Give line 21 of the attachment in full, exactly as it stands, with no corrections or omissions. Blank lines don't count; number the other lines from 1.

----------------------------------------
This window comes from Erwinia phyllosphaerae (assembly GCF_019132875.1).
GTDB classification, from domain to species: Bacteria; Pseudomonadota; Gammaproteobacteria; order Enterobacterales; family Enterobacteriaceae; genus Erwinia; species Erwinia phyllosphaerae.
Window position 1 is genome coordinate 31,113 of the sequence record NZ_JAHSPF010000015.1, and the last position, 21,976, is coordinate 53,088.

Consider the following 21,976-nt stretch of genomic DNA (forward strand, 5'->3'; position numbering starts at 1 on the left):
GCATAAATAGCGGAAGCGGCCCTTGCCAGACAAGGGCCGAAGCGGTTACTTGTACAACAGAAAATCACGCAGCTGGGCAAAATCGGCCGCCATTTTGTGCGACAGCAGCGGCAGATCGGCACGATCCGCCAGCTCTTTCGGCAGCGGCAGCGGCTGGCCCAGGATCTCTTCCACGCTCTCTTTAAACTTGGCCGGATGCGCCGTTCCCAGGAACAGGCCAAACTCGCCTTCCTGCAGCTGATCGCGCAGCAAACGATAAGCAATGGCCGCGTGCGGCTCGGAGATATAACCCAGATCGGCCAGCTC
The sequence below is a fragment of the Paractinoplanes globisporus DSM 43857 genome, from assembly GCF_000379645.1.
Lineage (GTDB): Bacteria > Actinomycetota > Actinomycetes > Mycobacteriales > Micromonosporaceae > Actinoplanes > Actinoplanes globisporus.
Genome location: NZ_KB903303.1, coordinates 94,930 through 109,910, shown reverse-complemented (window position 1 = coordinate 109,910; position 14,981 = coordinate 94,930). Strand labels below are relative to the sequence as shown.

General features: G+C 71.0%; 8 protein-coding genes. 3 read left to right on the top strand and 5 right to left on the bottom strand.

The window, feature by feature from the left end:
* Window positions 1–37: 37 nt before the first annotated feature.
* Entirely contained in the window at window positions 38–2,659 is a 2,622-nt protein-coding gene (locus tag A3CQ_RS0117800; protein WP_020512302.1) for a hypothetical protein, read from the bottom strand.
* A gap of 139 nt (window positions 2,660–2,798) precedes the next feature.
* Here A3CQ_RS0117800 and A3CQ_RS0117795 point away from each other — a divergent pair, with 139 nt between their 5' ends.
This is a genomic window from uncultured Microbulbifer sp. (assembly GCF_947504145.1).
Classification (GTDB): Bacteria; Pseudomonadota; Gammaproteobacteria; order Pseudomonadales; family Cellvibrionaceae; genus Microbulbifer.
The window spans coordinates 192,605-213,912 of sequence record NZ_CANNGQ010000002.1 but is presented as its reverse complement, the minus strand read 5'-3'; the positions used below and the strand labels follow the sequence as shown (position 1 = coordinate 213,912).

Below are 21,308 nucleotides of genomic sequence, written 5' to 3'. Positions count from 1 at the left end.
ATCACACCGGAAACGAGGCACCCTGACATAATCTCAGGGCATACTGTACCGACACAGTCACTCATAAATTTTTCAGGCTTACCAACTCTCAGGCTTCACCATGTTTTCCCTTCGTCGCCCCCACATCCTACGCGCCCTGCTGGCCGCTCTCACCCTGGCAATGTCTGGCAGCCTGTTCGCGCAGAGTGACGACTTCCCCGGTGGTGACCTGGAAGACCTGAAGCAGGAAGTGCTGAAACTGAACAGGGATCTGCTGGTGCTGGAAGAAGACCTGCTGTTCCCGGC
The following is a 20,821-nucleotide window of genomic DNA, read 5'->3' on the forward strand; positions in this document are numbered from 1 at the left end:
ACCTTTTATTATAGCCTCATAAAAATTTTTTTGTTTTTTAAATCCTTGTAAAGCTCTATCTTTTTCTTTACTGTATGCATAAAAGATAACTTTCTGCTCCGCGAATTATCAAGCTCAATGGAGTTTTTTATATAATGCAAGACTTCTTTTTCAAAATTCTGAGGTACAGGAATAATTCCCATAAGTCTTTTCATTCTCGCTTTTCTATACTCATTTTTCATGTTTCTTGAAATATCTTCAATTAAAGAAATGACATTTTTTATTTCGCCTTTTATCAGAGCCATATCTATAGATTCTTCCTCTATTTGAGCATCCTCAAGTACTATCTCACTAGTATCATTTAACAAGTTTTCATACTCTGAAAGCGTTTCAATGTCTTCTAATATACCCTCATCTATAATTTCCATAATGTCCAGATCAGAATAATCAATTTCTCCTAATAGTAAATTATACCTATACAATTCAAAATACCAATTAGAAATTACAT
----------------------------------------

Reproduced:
ACCTTTTATTATAGCCTCATAAAAATTTTTTTGTTTTTTAAATCCTTGTAAAGCTCTATCTTTTTCTTTACTGTATGCATAAAAGATAACTTTCTGCTCCGCGAATTATCAAGCTCAATGGAGTTTTTTATATAATGCAAGACTTCTTTTTCAAAATTCTGAGGTACAGGAATAATTCCCATAAGTCTTTTCATTCTCGCTTTTCTATACTCATTTTTCATGTTTCTTGAAATATCTTCAATTAAAGAAATGACATTTTTTATTTCGCCTTTTATCAGAGCCATATCTATAGATTCTTCCTCTATTTGAGCATCCTCAAGTACTATCTCACTAGTATCATTTAACAAGTTTTCATACTCTGAAAGCGTTTCAATGTCTTCTAATATACCCTCATCTATAATTTCCATAATGTCCAGATCAGAATAATCAATTTCTCCTAATAGTAAATTATACCTATACAATTCAAAATACCAATTAGAAATTACAT